Outlander puts accent on comfort
■ Mitsubishi Outlander is an important vehicle for the Japanese company, competing in one of the strongest market areas in Australia, midsize SUVs.
Outlander first arrived in Australia in 2003 as a smaller brother to Pajero and has sold consistently since.
Our road test this week was of the facelifted and mechanically improved Outlander.
Big radiator grilles are all the rage and Outlander’s is positively huge.
Less controversial are silver roof rails, a new design of 18-inch alloy wheels and LED daytime running lights and tail-lights.
Rear styling sees a new design bumper and silver diffuser.
Inside, the 2016 Outlander has a large display screen, a redesigned steering wheel, new accent colours and materials, and better seat bolstering.
The latest Mitsubishi Outlander comes in three model variants: LS, GLS and top-spec Exceed. Our test vehicle was the Exceed. Mitsubishi Outlander’s complex powertrain options continue.
You can buy a 2.0-litre petrol with a five-speed manual (LS model only) or continuously variable transmission (LS and XLS); a 2.4litre petrol, only with a CVT (all models); or a 2.2-litre turbo-diesel with a six-speed torque convertor auto (only offered in the Exceed).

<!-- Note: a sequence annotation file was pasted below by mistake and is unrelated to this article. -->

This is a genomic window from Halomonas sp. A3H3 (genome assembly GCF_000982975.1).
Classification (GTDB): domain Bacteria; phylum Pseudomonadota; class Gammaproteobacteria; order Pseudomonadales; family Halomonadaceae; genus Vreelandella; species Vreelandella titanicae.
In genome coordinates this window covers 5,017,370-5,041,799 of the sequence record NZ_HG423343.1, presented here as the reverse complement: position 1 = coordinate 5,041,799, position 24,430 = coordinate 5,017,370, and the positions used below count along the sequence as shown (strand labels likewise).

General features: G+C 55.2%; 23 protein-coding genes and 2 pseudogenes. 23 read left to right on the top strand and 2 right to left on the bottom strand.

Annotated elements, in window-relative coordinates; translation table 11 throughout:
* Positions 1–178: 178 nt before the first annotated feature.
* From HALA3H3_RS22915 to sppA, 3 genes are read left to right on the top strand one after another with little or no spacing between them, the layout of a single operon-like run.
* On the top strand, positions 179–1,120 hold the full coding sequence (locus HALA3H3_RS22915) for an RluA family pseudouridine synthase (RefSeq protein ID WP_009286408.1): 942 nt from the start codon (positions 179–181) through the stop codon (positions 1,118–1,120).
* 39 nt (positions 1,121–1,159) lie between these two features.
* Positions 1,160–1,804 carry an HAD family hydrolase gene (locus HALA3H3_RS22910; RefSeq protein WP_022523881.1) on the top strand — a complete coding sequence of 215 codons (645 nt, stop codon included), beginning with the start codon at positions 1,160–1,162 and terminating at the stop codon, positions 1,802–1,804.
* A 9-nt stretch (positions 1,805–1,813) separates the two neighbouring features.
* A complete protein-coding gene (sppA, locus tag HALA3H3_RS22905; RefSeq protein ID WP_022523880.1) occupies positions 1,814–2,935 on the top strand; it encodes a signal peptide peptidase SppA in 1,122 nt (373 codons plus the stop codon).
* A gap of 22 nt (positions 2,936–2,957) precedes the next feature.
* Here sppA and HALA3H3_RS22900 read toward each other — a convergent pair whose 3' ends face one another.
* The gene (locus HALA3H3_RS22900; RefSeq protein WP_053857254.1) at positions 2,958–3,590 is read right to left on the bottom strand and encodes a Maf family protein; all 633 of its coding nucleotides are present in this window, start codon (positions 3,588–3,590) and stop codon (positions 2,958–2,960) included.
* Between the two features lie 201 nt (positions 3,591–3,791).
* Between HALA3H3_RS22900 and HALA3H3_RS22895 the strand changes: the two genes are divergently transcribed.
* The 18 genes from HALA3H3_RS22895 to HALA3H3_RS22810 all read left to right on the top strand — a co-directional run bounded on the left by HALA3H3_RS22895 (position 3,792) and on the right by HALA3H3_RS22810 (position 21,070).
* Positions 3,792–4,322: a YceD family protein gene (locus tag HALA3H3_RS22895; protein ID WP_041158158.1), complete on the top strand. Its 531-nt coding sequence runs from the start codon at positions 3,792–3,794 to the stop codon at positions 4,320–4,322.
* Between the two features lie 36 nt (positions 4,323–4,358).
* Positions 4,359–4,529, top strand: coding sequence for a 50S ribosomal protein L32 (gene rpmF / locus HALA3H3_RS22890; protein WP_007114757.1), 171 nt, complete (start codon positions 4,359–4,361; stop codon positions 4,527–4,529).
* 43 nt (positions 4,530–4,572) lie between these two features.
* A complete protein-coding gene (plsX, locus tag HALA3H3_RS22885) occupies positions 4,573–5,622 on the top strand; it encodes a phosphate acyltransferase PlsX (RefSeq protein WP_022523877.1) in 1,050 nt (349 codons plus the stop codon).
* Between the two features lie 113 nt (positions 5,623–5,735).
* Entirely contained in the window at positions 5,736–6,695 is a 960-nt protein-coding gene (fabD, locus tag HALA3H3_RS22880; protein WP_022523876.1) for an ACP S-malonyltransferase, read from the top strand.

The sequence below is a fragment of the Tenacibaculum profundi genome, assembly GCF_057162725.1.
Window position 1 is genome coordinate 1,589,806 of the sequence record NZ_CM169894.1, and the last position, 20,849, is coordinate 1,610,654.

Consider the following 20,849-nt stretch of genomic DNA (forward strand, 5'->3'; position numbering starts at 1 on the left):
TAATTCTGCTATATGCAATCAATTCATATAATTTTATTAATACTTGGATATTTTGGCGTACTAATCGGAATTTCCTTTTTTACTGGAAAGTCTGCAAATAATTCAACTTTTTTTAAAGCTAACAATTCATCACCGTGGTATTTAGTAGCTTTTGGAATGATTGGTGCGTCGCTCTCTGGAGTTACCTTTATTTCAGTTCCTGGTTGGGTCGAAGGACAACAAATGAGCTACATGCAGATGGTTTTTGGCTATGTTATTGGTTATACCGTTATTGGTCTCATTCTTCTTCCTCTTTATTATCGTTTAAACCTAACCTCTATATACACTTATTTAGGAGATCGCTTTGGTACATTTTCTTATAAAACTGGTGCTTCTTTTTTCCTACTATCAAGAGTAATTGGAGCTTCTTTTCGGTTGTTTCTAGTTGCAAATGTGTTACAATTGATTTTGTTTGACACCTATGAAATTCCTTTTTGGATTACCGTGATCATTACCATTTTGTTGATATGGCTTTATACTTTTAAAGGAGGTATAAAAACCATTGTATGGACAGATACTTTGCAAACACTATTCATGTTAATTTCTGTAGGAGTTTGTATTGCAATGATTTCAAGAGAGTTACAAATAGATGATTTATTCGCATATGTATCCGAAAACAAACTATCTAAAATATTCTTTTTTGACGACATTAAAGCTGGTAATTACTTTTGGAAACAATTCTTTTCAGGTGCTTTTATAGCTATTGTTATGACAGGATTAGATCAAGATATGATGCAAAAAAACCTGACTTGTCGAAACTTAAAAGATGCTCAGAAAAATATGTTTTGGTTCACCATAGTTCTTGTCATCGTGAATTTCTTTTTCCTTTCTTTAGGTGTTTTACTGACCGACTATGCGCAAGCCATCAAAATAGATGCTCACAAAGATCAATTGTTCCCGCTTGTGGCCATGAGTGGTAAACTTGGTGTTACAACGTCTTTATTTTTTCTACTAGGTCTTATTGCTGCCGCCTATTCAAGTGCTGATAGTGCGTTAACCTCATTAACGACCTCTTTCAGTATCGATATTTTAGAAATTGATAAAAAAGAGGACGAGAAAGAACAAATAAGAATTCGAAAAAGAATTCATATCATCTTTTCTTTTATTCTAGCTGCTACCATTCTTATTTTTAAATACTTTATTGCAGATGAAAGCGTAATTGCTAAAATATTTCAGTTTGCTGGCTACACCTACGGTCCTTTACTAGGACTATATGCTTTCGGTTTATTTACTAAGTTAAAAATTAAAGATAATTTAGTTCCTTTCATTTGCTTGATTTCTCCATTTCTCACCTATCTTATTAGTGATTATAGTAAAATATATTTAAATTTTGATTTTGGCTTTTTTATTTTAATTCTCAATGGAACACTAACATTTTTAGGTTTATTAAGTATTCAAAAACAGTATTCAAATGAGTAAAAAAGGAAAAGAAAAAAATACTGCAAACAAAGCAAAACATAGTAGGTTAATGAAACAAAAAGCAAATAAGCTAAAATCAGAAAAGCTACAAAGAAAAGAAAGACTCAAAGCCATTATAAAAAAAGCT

Two-wheel-drive (the front wheels) or all-wheel-drive transmissions are offered and you can choose five or seven seats.
Our test Outlander Exceed had the 2.4 petrol, all-wheel drive and seven seats.
The 2016 Outlander range continues to have five-star ANCAP safety rating. It has front, side, curtain and knee airbags. We found the seats more compliant than the outgoing Outlander — you now sit in the seats, not on them. The interior is also quieter.
The engine has enough power, but only just enough at times, with a load on board and hills under its wheels there are times you feel that more grunt would be nice.
Fuel consumption during our test was impressively low, in the high sixes and low sevens on motorway trips, but rose sharply to 10 to 12 litres per 100km around town.
Modifications to the CVT mean less of the “slipping clutch”. The transmission also has manual overrides.
Outlander is no sports SUV but it clings on nicely on twisty roads, albeit without it feeling really happy at being hustled along. Mitsubishi’s revised Outlander continues the company’s tradition of high build quality.
The latest changes improve interior comfort and this SUV can be used on extended trips in a manner that will leave all occupants relaxed.
The huge radiator grille of the Mitsubishi Outlander makes a strong styling statement.
You now sit in the seats, not on them, yet they still have plenty of support.